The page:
Book Review Friday: “A Skeleton In God’s Closet” by Paul L. Maier

A Skeleton in God's ClosetA Skeleton in God’s Closet by Paul L. Maier
My rating: 1 of 5 stars

Where do I start?

I really wanted to like this book. Alas. I cannot. The only reason I finished it was so I could feel truly justified in writing a review.

First, the positives:
It is very scholarly, and full of information nerds like me can appreciate. I enjoyed the long explanations of various scientific processes used to authenticate archaeological finds. This kind of thing has always piqued my interest, and I enjoyed those sectors of the book, even though they felt drawn-out and slow.

The concept of the book: What if we unearthed Jesus’ bones? What an intriguing mystery that would be! Personally, I think this author should have loaned his scholarly expertise in research to a better writer. Frank Peretti, perhaps, could have wrangled this question with far more genuine intrigue, character development, and solid dialogue.

Now, the negatives (I should have taken notes as I was reading…):
1) Character development is severely lacking. Other than very good visual descriptions, there isn’t much to go on to help the reader decide who is likeable and who isn’t. Everyone speaks in the same voice, with the occasional foreign accent thrown in. I often found myself backing up a paragraph or two in order to identify who was speaking.

2) The female characters are shallow and insipid. In spite of supposedly being brilliant archaeologists, and experts in their respective fields, they do an awful lot of flirting, giggling, and teasing. The book never focuses on their intellectual or professional abilities, and zeroes in only on their ravishing beauty, their doe eyes, and their giggly school girl ways. I can’t take the girls in the book seriously, and that annoys the crap out of me. There was no strong, smart, femininity, just shallow hotties. I was supposed to like these women, but I couldn’t stand them.

3) The “romance” shoved into the story against its will. I suppose someone told Maier that every story needs a little romance. He should never have attempted it. (Frankly, I don’t think he should ever write a female character, either. Ever.) First of all, the main character lost his beloved pregnant wife in a tragic accident a year and a half before this story takes place. The author spends some time establishing that he is still reeling over her loss, and struggling. He even has a nightmare about it at one point.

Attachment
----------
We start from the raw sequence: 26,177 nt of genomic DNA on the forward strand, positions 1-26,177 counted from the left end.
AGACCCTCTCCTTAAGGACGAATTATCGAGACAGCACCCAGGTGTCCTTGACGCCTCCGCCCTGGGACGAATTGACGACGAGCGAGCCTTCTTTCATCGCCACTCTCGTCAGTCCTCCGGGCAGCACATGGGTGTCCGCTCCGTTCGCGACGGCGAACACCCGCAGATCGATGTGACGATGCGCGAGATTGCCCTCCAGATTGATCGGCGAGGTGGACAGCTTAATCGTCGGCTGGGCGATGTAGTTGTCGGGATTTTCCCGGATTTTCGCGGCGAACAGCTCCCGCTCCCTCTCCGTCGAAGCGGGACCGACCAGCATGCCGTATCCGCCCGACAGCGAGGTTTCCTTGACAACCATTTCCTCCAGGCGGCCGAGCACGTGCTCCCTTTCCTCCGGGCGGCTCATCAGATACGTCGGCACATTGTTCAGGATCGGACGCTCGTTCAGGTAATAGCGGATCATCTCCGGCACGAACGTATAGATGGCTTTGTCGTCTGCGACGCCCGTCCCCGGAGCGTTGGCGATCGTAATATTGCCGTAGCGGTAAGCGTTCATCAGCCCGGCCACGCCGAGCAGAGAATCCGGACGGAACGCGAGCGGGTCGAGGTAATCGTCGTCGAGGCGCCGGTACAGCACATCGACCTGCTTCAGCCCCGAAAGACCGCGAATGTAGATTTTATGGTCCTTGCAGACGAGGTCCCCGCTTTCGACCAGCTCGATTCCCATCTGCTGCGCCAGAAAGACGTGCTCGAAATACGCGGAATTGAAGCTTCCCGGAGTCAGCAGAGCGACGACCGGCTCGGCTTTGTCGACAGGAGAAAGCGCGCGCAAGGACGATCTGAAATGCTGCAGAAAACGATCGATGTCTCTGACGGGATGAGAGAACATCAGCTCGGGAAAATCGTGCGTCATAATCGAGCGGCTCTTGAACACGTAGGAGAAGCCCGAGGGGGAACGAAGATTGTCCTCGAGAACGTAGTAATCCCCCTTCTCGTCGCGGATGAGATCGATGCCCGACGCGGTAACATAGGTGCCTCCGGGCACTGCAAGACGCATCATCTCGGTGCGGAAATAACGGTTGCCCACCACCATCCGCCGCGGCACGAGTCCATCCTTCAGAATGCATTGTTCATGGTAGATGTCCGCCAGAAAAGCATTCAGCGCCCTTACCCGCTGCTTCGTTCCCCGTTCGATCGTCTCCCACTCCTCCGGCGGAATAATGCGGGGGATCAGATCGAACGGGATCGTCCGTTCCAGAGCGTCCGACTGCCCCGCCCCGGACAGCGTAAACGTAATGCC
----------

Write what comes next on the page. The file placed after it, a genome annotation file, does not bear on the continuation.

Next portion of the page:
A year and a half after such a loss is a pretty likely time for a man to be seeking companionship again, even in his pain. I could see a slow friendship blossoming over time, and turning into love near the end of the book as she becomes part of his healing process. Perhaps a meeting of their minds over the important work they’re doing, and a slow dawning of a loving attraction as they share adventures and mishaps together would not be out of place.

Apparently, all it takes is a pair of hot young legs and a bouncing ponytail to make him forget his dead wife in about five minutes. Literally, that’s all it took. It’s a cheesy, lust-at-first-sight dressed up as love plot line. His dead wife is almost never mentioned again in the entire book, except as an afterthought.

And their relationship? Utterly unbelievable, unremarkable, shallow, carnal, and stupid. No one talks like that to each other. No one. It reminded me of a twelve-year-old boy’s attempt at writing a love story. (No offense to 12-year-old boys, to be sure.) Several, supposedly romantic scenes are thrust randomly into the story line to remind us that they lust…I mean love…each other! They are merely corny and insulting to anyone with half a brain.

4) The dialogue was atrocious. So many italics! How will I ever express my true feelings without italics and exclamation points!? While the vocabulary was admirable, the conversations fell flat.

5) It was too long. I like a good, long, book. The key is, it has to be good. This story could have been told in half the number of pages, with probably more effect. I was hoping for an Indiana Jones-esque story, with plenty of mystery, adventure, near-death, and that ubiquitous crazy religious zealot element. There was none of that. Most of the book was just slowly plodding along, advancing the plot by inches that felt like miles.

6) The ending. Without offering spoilers, I have to say the ending was obvious. Once the bad guy is revealed, it was easy for me to call the shots. The mystery was gone. No surprise elements. No last stand. It was tied up rather too neatly. It wasn’t quite as lame an ending as Michael Crighton’s Sphere, but it was predictable and two-dimensional. There was just too much convenience in it.

The only reason I stuck it out until the end of this book was in the hopes that Meier might pull out all the stops, and give us an excellent unraveling of the mystery. I truly wanted to see how it would play out. I couldn’t quite let go of the hope that there could be a good story in all this, in spite of bad writing. I should have put it down halfway through. It was a waste of my time.

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